Air quality one of many risk factors for IVF

by Julia Gerke

Pregnancy is a complex process in the best possible scenario - two people deciding to have a baby and conceiving naturally. Even then, many things can go wrong. There is truth in sayings such as “babies are miracles.”

But what if a couple just doesn’t get pregnant?

According to the CDC, infertility is a common concern in North America, affecting one out of every eight couples trying to conceive.

There are many risk factors for men and women alike, including

  • Age
  • Occupational or environmental exposures to chemicals, radiation or other factors
  • Smoking or drinking excessively
  • Being overweight or underweight

Either way, many couples struggle with fertility issues. The CDC’s research shows that at least 11.9% of women have undergone fertility treatments at some point - this translates into 7.4 million women in the US alone.

These couples may turn to in-vitro fertilization or other fertility treatments such as fertility medicines, genetic testing, IUI (Intrauterine insemination) or other options, including adoption and life without children.

It’s an emotional journey filled with hope, painful procedures, doubt, insecurity, lots of waiting and relationship stressors. And there are no guarantees, of course.

 

Why fertility treatments fail

It would be nice to know exactly why and where a problem of infertility arises that persists even with fertility treatments. Then doctors and researchers could concentrate on this specific issue and find a cure or resolution. Unfortunately, often doctors simply don’t know what the problem is - it could be because of the man or the woman, external circumstances, genetic makeup, former health concerns or a combination of multiple factors. Some tests will shed light on the cause, but in many cases no obvious cause emerges.

While stress and lifestyle can have an effect, most couples should realize that it could also be the process itself and conditions in the laboratory that may become a problem.

The importance of air quality in the lab
In order to successfully fertilize the eggs in the lab, scientists try to copy the surroundings in the human body. This is relatively easy when it comes to light and temperature, but what about the ambient air? Studies have shown that poor air quality in the lab can negatively impact embryo development and pregnancy rates. As one lab explains, their facilities were made into scent-free environments to limit the amount of volatile organic compounds released in the air. That means no perfume, scented soaps, body lotions and hair products allowed for staff and patients. According to the lab, this policy increased overall success rates for in vitro fertilization.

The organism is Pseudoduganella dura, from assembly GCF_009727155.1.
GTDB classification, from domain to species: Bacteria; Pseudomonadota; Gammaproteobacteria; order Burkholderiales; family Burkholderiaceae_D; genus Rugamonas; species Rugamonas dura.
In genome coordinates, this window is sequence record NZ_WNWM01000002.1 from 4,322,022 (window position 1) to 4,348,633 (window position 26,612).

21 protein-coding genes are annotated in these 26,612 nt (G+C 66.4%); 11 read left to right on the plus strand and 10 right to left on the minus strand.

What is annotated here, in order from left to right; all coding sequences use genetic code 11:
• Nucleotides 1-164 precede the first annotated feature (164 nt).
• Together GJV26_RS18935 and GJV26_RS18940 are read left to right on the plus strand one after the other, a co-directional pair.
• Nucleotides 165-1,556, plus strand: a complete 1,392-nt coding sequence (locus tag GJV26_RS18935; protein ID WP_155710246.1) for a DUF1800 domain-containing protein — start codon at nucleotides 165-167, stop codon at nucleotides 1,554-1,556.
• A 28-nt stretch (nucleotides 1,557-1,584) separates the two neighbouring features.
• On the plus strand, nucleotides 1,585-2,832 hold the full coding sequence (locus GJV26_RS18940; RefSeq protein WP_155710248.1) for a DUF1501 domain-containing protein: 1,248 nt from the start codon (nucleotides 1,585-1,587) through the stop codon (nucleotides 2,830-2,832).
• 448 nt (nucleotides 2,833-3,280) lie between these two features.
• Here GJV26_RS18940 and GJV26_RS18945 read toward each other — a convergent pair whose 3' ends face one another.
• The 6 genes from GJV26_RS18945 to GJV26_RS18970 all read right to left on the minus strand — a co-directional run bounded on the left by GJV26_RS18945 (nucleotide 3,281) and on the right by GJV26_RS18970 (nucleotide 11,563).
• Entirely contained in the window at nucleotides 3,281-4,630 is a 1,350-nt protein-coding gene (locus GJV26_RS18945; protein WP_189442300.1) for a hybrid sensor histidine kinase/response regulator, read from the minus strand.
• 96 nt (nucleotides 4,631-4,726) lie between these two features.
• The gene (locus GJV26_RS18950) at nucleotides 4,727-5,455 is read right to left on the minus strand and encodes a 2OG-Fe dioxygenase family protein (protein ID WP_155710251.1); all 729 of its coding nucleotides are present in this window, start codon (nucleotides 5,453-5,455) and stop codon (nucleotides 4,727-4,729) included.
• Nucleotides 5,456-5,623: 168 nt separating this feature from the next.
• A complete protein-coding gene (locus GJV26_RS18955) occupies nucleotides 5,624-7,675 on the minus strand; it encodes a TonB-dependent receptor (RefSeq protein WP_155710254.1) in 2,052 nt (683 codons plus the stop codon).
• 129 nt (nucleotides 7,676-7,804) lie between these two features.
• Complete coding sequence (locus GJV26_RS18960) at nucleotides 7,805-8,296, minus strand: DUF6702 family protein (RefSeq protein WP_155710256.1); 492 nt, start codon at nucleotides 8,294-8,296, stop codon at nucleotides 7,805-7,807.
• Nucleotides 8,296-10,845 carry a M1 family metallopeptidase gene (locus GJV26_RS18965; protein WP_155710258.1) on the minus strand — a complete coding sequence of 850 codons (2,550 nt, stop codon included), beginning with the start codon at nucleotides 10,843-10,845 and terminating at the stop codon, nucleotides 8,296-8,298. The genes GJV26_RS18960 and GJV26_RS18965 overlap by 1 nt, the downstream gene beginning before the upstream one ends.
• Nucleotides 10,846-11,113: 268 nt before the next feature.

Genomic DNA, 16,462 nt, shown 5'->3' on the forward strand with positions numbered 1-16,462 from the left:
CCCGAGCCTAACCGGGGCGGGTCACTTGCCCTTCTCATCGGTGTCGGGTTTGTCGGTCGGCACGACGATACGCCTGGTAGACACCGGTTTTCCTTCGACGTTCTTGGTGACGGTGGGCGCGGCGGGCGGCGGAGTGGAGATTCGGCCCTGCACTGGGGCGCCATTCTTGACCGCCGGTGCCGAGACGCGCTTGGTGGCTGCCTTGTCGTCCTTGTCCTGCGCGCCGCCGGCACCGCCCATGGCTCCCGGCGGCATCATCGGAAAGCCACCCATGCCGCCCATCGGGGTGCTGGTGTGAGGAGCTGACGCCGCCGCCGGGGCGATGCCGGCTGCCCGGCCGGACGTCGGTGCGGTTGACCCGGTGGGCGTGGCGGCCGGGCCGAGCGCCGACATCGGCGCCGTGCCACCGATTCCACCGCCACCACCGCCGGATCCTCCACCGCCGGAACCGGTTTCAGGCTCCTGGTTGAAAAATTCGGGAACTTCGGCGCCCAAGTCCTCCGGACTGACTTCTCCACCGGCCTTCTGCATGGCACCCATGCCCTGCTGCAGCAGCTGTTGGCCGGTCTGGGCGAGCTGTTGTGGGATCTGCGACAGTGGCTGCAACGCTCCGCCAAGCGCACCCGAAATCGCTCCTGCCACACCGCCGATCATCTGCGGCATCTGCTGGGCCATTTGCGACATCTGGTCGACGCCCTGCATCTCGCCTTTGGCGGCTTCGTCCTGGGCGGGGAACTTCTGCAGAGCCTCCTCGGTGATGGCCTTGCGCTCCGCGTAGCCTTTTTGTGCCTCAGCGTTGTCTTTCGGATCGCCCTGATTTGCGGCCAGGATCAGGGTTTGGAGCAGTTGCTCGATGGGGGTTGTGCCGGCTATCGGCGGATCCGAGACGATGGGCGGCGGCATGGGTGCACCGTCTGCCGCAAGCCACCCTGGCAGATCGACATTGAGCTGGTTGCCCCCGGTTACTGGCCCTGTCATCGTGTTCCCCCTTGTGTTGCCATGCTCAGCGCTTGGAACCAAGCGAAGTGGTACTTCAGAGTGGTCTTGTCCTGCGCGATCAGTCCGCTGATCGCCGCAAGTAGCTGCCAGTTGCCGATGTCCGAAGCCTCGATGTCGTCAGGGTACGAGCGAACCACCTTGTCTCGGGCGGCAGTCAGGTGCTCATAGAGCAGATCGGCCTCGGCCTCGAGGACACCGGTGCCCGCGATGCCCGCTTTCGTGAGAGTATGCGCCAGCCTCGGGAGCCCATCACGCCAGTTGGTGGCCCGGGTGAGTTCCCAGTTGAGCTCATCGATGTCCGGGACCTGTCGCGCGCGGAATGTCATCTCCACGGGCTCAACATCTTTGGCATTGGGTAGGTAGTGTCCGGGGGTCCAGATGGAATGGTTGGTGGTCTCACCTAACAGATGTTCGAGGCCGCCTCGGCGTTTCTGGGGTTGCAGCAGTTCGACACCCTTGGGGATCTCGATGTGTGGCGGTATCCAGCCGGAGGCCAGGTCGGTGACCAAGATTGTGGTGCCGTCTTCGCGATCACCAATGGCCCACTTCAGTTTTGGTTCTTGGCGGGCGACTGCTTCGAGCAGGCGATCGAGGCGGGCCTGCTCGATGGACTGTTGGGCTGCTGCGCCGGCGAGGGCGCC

Other ways to help improve air quality in labs is to use positive air pressure to keep contaminants out, to clean only with alcohol once it is safe for embryos and to make sure that ventilation and air purifiers are used properly.

Lab managers should also be aware of the air quality outside and plan any renovations carefully to avoid air contamination.

Once the lab conditions are ideal, it’s also important for the technicians to use the right techniques and make the right decisions. If anything is off during any part of the process, the entire IVF round could be compromised.

It’s a miracle either way, but for most couples, it’s a process well worth it.




Julia Gerke
Julia Gerke

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About Carbon Blends

Our standard “EXEC” carbon blend has a very large internal surface area and works exceptionally well for a wide range of air pollutants. 

 

The “Vocarb” carbon blend is our most recommended and best-selling specialty carbon blend. Vocarb stands for Volatile organic compounds or VOCs and this include a variety of chemicals that can cause a range of health problems including shortness of breath, headaches, fatigue, nausea, dizziness and eye, nose, lung and throat irritation. Some VOC's are suspected to cause cancer in humans and have been shown to cause cancer in animals. The long-term health effects caused by VOC's would depend on the concentration and length of exposure.

 

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